A step towards the Single European Sky (SES)

Posted: 11 June 2013 | IATA

IATA welcomed European Commission proposals to strengthen the legislative basis for the Single European Sky…


The International Air Transport Association (IATA) welcomed European Commission (EC) proposals to strengthen the legislative basis for the Single European Sky (SES).

The EC proposals are in response to the failure of European states to make progress towards the SES and its important goals: an improvement in safety by a factor of ten, a 10% reduction in aviation’s environmental impact, a 50% reduction in air traffic management costs and a three-fold increase in capacity. The efficiencies generated will be a catalyst for jobs and growth—critical to Europe as it struggles to revive its stagnating economy.

“The Commission shares the industry’s frustration with the failure of European states to progress the SES. Every year that SES languishes in limbo is a EUR5 billion knock to European competitiveness and costs the environment 8.1 million tonnes of wasted carbon emissions,” said Tony Tyler, IATA’s Director General and CEO.

In February, airspace users (represented by IATA, the Association of European Airlines, and the European Regions Airline Association) published A Blueprint for a Single European Sky (pdf) which set out key SES objectives. These included the establishment of an independent economic regulator; a reduction in Air Traffic Control Centers from 63 to not more than 40; and the modernization of the ATM system.

The EC proposals include several elements which are well aligned with the Blueprint:

  • The designation of an independent Performance Review Body,
  • The unbundling of support services
  • Greater independence and competence for Civil Aviation Authorities, and
  • The need for more consultation by Air Navigation Service Providers on capital expenditure

“Today’s proposal takes a clear step in the right direction and we look forward to further details. What is missing, however, is the sense of urgency to move these key reforms forward quickly. In some cases, 2020 has been suggested as the deadline. This needs to be advanced. And each element must have a clear deadline,” said Tyler.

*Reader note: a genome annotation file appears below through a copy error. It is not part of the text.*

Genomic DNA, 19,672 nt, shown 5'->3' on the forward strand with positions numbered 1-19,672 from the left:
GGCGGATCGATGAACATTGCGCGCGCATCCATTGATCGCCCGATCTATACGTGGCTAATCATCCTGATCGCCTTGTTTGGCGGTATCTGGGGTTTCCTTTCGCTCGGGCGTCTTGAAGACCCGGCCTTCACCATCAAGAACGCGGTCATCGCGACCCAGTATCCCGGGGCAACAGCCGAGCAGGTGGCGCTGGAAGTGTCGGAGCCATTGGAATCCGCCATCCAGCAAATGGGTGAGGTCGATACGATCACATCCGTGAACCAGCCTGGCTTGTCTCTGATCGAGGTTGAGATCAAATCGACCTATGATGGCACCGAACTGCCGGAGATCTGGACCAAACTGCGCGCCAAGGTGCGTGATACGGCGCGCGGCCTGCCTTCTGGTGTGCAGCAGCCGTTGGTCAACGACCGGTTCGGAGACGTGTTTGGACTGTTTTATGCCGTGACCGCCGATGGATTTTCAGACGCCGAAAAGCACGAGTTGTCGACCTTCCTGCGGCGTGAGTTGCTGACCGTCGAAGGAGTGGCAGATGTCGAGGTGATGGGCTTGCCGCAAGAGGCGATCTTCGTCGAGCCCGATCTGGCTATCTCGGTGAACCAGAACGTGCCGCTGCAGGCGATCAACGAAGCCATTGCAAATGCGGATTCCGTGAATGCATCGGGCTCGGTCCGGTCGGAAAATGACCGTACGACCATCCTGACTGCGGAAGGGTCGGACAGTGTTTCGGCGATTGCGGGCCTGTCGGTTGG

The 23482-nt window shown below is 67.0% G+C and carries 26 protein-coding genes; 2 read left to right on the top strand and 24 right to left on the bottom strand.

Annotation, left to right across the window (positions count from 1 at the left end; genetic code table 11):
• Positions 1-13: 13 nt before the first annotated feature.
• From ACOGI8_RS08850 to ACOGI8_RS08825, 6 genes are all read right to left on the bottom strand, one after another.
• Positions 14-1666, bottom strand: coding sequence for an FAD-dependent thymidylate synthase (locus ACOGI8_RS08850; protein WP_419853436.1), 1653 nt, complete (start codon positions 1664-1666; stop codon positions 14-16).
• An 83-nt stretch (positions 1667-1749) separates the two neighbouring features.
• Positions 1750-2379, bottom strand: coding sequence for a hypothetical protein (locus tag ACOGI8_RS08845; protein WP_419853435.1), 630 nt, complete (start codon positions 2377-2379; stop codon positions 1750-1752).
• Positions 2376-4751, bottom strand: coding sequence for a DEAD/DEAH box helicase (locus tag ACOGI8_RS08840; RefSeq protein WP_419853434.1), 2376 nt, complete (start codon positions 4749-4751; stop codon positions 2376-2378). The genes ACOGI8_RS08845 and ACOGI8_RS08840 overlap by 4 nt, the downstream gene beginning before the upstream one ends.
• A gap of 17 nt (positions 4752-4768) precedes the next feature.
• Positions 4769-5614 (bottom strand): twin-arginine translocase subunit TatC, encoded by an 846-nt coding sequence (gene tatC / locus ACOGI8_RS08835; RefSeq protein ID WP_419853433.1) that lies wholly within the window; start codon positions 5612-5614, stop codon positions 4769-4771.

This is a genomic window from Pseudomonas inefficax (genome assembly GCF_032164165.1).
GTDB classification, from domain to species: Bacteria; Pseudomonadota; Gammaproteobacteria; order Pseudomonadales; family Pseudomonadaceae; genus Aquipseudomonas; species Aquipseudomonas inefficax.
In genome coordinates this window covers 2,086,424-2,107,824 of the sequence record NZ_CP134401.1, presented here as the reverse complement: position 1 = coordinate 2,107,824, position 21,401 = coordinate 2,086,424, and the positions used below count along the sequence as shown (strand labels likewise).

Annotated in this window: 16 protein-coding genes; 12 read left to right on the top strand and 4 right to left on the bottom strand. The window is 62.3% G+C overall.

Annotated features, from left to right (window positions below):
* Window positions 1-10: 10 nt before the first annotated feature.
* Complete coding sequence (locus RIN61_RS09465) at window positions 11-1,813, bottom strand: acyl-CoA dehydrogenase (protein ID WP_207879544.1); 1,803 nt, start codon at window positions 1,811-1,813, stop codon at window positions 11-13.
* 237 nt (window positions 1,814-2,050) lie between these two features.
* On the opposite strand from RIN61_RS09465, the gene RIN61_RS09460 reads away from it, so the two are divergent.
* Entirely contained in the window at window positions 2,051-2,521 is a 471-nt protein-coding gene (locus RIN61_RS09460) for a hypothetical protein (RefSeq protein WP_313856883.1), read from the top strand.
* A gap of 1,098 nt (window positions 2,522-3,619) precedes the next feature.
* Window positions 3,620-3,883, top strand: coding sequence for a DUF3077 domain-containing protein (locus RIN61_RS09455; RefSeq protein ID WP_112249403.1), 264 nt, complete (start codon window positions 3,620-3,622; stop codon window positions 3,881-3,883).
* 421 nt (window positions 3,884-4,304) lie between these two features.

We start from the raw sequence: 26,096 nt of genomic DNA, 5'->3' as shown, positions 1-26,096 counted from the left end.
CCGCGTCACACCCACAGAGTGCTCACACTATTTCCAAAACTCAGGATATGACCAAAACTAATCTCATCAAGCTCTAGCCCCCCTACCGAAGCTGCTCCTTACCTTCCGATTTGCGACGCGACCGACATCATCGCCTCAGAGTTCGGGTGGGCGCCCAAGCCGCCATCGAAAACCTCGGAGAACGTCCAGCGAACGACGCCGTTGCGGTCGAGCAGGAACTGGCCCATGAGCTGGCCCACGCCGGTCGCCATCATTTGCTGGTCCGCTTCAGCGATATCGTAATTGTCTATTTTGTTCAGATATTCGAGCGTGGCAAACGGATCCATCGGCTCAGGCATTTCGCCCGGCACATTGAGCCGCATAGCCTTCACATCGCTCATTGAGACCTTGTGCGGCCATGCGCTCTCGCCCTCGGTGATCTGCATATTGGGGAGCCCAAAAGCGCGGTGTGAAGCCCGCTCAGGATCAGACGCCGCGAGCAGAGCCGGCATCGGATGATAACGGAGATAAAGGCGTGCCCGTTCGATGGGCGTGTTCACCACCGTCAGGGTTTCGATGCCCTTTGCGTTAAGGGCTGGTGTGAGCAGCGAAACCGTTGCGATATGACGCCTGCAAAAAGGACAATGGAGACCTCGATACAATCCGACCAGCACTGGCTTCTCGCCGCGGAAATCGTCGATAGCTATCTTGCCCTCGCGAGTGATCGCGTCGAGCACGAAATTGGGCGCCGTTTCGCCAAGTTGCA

IATA noted three specific concerns with the EC proposals:

  • The new performance review body must have strong powers to enforce targets
  • The clearer role definition and enhanced capabilities of aviation authorities must reduce duplication and not increase costs
  • Changing of the definition of Functional Airspace Block (FAB) to ‘an industrial partnership’ gives rise to concerns that states could avoid prosecution for non-compliance with FAB requirements

IATA also expressed disappointment with strikes and demonstrations called for by the European Transport Workers Federation (ETF) in response to this much-needed modernization of European air traffic management.

“Air travelers should not be held hostage by ETF resistance to critical change. The fears of the ETF, which represents only a portion of European air traffic control officers (ATCOs), are completely misguided. Our Blueprint report shows that the SES is a win-win proposition. Reducing delays, cutting emissions, and raising safety levels will create 320,000 jobs across Europe. And it can be achieved without ATCO job losses. Strikes and industrial action are therefore totally unjustified,” said Tyler.

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